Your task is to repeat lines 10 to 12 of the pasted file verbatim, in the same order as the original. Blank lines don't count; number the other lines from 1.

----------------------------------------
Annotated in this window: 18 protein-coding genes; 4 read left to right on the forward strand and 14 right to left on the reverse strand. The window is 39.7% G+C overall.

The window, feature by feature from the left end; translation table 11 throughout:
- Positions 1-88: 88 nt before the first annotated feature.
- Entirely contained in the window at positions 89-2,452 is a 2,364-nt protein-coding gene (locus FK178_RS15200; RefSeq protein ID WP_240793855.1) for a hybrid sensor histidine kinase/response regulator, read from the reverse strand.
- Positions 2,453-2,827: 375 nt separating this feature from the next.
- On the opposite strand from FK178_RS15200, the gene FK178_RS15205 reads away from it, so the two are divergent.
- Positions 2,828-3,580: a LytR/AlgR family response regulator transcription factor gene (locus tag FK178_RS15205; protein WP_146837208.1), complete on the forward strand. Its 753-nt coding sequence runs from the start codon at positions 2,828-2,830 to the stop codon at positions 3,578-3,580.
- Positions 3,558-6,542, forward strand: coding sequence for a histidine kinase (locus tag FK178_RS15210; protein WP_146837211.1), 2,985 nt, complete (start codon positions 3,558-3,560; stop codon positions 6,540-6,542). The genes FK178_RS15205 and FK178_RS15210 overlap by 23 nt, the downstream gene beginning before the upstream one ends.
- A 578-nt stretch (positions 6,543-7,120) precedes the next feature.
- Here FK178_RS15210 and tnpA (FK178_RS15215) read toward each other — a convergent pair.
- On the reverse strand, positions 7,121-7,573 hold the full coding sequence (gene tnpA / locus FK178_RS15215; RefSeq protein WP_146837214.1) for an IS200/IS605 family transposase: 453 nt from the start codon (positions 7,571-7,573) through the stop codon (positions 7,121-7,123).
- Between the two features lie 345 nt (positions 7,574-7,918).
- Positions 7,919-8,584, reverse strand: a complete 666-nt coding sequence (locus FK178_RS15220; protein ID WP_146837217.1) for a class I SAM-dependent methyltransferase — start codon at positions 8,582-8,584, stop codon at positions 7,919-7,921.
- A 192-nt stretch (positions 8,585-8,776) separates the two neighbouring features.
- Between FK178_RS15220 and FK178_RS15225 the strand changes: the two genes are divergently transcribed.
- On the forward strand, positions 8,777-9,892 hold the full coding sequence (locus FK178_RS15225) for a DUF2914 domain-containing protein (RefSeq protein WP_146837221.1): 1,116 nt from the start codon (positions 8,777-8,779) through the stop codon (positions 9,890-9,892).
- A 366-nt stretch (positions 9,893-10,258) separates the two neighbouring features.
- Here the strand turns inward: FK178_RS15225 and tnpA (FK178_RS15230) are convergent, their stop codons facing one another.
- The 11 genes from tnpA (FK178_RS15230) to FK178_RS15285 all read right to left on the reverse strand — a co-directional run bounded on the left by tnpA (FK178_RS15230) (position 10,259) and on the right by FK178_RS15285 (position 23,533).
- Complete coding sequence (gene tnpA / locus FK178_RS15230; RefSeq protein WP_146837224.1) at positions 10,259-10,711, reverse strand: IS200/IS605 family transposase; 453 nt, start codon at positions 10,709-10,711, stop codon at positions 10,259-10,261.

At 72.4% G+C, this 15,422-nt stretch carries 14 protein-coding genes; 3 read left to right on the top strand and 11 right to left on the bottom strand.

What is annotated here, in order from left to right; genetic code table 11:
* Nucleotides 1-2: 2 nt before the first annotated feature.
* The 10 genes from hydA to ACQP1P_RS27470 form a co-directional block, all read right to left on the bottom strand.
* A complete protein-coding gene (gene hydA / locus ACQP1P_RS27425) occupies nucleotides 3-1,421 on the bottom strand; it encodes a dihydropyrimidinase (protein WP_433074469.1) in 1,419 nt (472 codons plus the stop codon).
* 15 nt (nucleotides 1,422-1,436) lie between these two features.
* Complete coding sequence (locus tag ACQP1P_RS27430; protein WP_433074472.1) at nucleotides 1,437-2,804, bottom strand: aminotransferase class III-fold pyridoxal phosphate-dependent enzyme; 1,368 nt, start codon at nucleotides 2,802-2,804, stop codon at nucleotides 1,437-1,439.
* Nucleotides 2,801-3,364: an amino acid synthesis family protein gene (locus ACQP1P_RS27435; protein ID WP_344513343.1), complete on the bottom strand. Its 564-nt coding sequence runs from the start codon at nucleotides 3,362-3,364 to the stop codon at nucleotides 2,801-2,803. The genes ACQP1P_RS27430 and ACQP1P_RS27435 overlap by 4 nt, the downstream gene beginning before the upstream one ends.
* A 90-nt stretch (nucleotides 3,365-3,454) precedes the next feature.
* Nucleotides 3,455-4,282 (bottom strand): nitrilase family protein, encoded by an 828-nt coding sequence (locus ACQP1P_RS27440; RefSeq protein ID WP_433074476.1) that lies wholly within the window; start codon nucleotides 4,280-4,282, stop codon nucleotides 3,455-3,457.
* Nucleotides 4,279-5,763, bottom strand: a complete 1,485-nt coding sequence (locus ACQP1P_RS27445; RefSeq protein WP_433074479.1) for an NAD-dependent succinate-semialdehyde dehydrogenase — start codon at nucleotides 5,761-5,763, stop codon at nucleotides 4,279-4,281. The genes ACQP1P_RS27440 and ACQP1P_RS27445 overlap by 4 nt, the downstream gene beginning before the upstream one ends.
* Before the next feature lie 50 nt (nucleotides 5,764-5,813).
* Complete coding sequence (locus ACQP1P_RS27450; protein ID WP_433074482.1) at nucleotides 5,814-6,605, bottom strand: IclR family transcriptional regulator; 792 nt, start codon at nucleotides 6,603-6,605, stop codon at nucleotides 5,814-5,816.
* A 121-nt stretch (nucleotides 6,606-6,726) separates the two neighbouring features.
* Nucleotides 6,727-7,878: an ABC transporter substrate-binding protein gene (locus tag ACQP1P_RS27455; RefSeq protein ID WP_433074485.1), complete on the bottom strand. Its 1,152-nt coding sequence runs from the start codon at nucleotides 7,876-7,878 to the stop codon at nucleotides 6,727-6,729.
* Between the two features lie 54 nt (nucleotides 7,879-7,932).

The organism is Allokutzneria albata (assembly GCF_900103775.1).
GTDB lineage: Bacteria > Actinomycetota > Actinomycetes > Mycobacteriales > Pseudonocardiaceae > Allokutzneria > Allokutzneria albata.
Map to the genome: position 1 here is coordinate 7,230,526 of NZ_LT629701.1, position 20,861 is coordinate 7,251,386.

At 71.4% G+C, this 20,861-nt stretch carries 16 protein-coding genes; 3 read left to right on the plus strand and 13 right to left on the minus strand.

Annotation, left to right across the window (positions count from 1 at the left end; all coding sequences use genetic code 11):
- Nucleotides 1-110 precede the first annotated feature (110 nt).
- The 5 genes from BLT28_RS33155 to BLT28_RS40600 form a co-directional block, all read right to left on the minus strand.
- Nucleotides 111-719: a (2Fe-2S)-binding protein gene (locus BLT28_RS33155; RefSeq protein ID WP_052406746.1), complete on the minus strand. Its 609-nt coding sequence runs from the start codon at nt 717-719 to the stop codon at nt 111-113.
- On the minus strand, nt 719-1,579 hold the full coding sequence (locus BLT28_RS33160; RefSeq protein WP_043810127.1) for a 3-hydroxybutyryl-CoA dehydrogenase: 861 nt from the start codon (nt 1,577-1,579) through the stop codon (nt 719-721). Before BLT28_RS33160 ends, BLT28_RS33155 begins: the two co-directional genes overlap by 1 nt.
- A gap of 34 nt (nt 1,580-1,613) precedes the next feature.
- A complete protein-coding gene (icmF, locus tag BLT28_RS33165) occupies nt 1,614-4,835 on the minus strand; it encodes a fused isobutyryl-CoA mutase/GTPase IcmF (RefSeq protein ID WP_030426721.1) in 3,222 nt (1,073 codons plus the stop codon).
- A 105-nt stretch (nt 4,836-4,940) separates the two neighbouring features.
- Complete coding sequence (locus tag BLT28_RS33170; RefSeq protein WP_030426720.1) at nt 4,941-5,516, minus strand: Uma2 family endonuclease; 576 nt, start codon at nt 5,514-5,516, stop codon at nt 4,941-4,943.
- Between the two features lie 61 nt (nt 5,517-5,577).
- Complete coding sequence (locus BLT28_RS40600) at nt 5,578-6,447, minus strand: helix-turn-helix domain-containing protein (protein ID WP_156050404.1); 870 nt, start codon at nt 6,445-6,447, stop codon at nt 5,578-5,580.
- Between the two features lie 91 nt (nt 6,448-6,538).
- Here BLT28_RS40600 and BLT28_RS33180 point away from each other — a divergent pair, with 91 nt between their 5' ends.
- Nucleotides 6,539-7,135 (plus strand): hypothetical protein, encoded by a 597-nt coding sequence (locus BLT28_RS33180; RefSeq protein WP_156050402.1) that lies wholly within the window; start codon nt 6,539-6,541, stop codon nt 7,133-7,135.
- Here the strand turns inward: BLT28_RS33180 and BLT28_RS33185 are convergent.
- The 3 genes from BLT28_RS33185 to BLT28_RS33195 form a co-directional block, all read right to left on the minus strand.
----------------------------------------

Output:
- Here FK178_RS15210 and tnpA (FK178_RS15215) read toward each other — a convergent pair.
- On the reverse strand, positions 7,121-7,573 hold the full coding sequence (gene tnpA / locus FK178_RS15215; RefSeq protein WP_146837214.1) for an IS200/IS605 family transposase: 453 nt from the start codon (positions 7,571-7,573) through the stop codon (positions 7,121-7,123).
- Between the two features lie 345 nt (positions 7,574-7,918).